What is it?
Pretty self-explanatory, right? Maybe so, but making sushi properly requires a huge amount of skill and know-how. In Japan it is considered an ancient art and one that requires decades of training to master – and, often, a special outfit once you have. In other words, it’s not something you can ‘wing’ after scanning a BBC Good Food article.
Let’s face it, Londoners are a discerning lot. None of your coworkers are going to be impressed if you pass up a Pret sandwich for sushi. It’s not the 90s anymore (though with Crystal Maze on the box and flared jeans back in fashion you might be forgiven for thinking otherwise). But bring in homemade sushi – wow, you are now the Heston of the ‘al-desko’ eating stakes and everyone wants to be your friend (despite the fact that you or may not be carrying around raw fish). Add to that the fact that sushi-making – cooking, more generally – is inherently mindful and you’ve got yourself a gratifying hobby. Plus food.
What equipment do I need?
Super sharp knives are key. A bamboo mat will help you look and feel the part.
Who are the experts?
Sushi Tetsu, a titchy seven-seater Japanese restaurant in Clerkenwell, is THE place for sushi in London but it comes at a price and reservations are notoriously difficult to nab. For a slightly more affordable option, you could do worse than drop in at Sticks ’N’ Sushi in Covent Garden, Sake no Hana in Mayfair and Jason Atherton’s Sosharu. Or, you know, Itsu.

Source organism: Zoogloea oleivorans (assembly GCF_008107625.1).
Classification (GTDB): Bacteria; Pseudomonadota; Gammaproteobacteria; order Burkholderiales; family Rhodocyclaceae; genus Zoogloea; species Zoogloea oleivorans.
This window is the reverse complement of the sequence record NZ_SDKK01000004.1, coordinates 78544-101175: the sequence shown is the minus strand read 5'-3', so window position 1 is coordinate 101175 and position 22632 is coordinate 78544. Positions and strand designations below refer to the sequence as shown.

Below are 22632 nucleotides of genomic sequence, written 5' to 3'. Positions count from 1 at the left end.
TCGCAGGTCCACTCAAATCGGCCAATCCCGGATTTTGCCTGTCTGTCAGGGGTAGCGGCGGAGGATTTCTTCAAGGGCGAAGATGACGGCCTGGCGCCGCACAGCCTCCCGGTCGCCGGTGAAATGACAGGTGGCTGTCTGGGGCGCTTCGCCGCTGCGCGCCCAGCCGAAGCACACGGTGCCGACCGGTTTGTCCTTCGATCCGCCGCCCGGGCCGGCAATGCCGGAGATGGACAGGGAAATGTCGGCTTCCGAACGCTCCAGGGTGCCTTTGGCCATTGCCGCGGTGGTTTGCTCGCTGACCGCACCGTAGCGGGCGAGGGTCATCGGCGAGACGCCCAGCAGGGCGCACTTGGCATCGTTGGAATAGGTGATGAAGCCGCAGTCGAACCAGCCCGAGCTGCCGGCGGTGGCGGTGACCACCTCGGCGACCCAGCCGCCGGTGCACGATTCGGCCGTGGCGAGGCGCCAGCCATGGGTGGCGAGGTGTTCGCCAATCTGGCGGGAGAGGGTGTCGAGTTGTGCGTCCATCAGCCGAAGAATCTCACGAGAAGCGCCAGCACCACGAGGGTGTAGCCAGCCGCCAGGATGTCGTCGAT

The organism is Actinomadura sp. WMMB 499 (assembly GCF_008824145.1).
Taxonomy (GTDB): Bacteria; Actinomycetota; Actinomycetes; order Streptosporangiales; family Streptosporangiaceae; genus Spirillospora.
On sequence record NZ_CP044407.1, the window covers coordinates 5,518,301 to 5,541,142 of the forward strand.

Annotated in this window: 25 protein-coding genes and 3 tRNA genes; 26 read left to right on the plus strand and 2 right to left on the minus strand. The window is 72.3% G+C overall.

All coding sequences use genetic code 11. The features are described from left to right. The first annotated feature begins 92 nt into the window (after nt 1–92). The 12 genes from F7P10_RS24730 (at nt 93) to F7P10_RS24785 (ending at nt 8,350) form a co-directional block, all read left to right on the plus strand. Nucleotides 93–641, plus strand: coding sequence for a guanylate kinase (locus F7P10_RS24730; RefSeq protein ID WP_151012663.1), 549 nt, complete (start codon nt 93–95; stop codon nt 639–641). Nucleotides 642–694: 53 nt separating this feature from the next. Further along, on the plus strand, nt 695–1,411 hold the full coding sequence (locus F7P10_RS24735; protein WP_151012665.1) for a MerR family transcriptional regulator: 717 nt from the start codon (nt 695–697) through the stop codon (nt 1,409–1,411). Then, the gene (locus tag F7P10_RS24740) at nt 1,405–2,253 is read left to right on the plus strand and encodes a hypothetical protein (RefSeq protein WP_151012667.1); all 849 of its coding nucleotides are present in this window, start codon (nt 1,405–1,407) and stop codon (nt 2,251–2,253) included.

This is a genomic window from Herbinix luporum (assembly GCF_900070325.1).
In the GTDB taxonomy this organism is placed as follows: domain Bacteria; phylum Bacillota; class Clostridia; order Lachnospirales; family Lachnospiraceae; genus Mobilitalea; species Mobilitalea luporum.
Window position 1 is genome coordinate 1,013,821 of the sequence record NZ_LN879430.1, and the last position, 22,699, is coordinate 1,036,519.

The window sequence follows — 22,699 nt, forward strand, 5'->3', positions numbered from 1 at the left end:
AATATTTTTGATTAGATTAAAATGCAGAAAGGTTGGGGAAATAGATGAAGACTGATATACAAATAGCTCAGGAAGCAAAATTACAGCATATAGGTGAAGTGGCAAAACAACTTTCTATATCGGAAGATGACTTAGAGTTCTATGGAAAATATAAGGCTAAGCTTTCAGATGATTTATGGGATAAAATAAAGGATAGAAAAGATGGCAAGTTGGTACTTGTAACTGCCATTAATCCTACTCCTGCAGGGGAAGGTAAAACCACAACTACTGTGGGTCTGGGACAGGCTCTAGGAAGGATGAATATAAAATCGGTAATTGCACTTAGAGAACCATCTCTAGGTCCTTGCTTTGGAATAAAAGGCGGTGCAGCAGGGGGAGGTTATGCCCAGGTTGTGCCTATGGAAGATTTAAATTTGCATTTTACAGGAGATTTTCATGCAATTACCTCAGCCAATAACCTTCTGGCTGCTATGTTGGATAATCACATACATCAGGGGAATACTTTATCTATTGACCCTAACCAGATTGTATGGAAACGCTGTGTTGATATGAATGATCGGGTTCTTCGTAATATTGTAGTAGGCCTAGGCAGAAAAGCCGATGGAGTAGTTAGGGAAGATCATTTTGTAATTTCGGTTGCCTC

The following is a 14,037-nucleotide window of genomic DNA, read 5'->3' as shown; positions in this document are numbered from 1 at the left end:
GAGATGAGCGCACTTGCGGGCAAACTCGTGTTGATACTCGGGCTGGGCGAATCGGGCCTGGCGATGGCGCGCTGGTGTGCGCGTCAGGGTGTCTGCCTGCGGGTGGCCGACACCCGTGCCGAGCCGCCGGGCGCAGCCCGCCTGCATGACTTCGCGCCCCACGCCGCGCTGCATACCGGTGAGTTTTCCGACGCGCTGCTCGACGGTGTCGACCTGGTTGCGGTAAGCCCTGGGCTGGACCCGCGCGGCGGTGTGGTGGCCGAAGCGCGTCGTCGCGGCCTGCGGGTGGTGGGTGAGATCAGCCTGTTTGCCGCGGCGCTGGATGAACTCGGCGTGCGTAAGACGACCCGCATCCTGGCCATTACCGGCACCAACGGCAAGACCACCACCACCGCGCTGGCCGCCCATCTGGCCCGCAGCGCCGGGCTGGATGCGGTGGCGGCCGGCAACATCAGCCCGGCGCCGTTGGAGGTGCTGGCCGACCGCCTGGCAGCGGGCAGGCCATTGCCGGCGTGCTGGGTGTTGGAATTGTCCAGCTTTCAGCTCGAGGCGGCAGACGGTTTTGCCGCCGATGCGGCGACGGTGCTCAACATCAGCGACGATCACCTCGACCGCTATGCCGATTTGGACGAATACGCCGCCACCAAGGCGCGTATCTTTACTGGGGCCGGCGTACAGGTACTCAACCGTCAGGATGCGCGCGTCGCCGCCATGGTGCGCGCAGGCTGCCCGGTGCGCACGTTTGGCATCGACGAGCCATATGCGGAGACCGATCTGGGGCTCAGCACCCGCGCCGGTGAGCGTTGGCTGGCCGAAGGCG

How do I learn?
Fly to Japan, seek out a sushi master and spend the next 25 years in monastic devotion to learning the intricacies of this ancient art. Or if Miranda from HR won’t give you the time off (jobsworth) then there are plenty of sushi classes in London. Sake no Hana are one of a few Japanese restaurants offering sushi-making classes, Sticks ’N’ Sushi even offer sushi workshops for kids. For a more traditional sushi class, head to East London’s Sozai cook-school.
Learn to make sushi! – Prendervale College, SE13
Sushi making workshop – Midas touch Crafts, SE1
Sushi making class – Cocoro Highgate, N6
Who will I meet?
Miranda from HR, probably. Oh, and plenty of other food-loving folk, or just those interested in picking up a new skill and doing something mindful in the process. The best kinds of people in other words.
How do I become teacher’s pet?
Keep a bowl of water close, damp hands will stop the rice from sticking to them.